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Can one start a sentence with the word apparently?

For example:

Apparently he did not pay him back.

I know that one should not start a sentence with because, but what are some words that one shouldn't start sentences with?

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closed as not constructive by MετάEd, Cameron, tchrist, Mark Beadles, z7sg Ѫ Oct 17 '12 at 23:37

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There's no such rule. It's only a matter of style. –  American Luke Oct 16 '12 at 1:59
    
Only words that will prevent your essay from being understood, appreciated, or published. –  user21497 Oct 16 '12 at 2:06
    
See what I mean? Second time this morning that this question has appeared. –  user21497 Oct 16 '12 at 2:08
1  
Or end a sentence with? –  bib Oct 16 '12 at 2:15
3  
Do you know why you can't begin a sentence with because? Because I said so! –  bib Oct 16 '12 at 2:18

2 Answers 2

up vote 4 down vote accepted

There is nothing wrong with starting a sentence with apparently. Apparently is completely different than because in this respect. Because is a subordinating conjunction, which connects a dependent clause to its independent clause. Apparently is simply an adverb, or arguably even an interjection, but it does not under any circumstances connect two clauses.

There is nothing grammatically wrong with starting a sentence with because, as the dependent clause can come before the independent one, e.g:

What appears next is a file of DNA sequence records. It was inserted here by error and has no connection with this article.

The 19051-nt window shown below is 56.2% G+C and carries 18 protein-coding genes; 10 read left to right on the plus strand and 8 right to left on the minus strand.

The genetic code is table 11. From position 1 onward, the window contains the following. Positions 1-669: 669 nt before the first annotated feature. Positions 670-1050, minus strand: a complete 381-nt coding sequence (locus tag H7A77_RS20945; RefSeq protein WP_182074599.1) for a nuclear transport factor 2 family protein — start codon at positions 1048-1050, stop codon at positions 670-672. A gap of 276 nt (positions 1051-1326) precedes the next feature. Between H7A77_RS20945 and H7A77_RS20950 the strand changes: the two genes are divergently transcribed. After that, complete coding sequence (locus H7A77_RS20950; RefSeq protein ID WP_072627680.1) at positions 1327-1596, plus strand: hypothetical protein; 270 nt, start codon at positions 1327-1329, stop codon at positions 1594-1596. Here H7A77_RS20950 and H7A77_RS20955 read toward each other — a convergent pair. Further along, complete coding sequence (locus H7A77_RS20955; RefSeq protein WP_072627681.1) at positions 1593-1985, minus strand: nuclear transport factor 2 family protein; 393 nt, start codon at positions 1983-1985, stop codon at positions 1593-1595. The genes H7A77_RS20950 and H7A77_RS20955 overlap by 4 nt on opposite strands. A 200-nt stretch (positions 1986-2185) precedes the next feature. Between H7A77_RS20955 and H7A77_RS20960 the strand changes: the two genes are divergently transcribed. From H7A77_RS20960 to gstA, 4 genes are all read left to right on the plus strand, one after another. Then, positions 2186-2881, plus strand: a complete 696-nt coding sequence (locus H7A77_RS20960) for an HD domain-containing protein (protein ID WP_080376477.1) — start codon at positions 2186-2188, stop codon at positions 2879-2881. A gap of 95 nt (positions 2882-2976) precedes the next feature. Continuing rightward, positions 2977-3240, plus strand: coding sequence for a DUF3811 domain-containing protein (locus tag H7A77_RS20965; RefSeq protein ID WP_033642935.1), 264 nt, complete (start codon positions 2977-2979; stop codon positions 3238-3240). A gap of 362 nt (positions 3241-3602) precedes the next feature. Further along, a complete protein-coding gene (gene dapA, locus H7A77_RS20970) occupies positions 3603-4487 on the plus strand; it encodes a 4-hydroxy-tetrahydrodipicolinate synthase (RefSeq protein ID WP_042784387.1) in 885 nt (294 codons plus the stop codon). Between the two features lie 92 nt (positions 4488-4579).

Because his mother was allergic to dogs, the boy was without a pet for most of his childhood.

This is perfectly valid. There are no words that are universally bad to start a sentence with. In situations where it is wrong to start a sentence with a certain word, it is simply as a side effect to some other rule, or the rest of the sentence can be re-worked in some way for it to be correct.

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There's no wrong in starting a sentence with "apparently". Just for knowledge purposes:

Apparently is an adverb.
Apparent is an adjective.

Like what the previous comments were: matter of style and preference.

For references;

http://blog.oxforddictionaries.com/2012/01/can-i-start-a-sentence-with-a-conjunction/

http://theadvancededit.com/grammar/grammar-myths-debunked-starting-sentences-with-because/
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The first sentence is of no help to the questioner since "apparently" is not being used as a word but instead is being implicitly quoted. It's like saying that suffixes can start sentences because '"-ing" is a suffix.' is a perfectly good sentence. It rather misses the point. –  Merk Oct 16 '12 at 3:39
    
+1 This may not answer the question. However, it's a well written answer for a 'Newbie'. –  Kris Oct 16 '12 at 5:13

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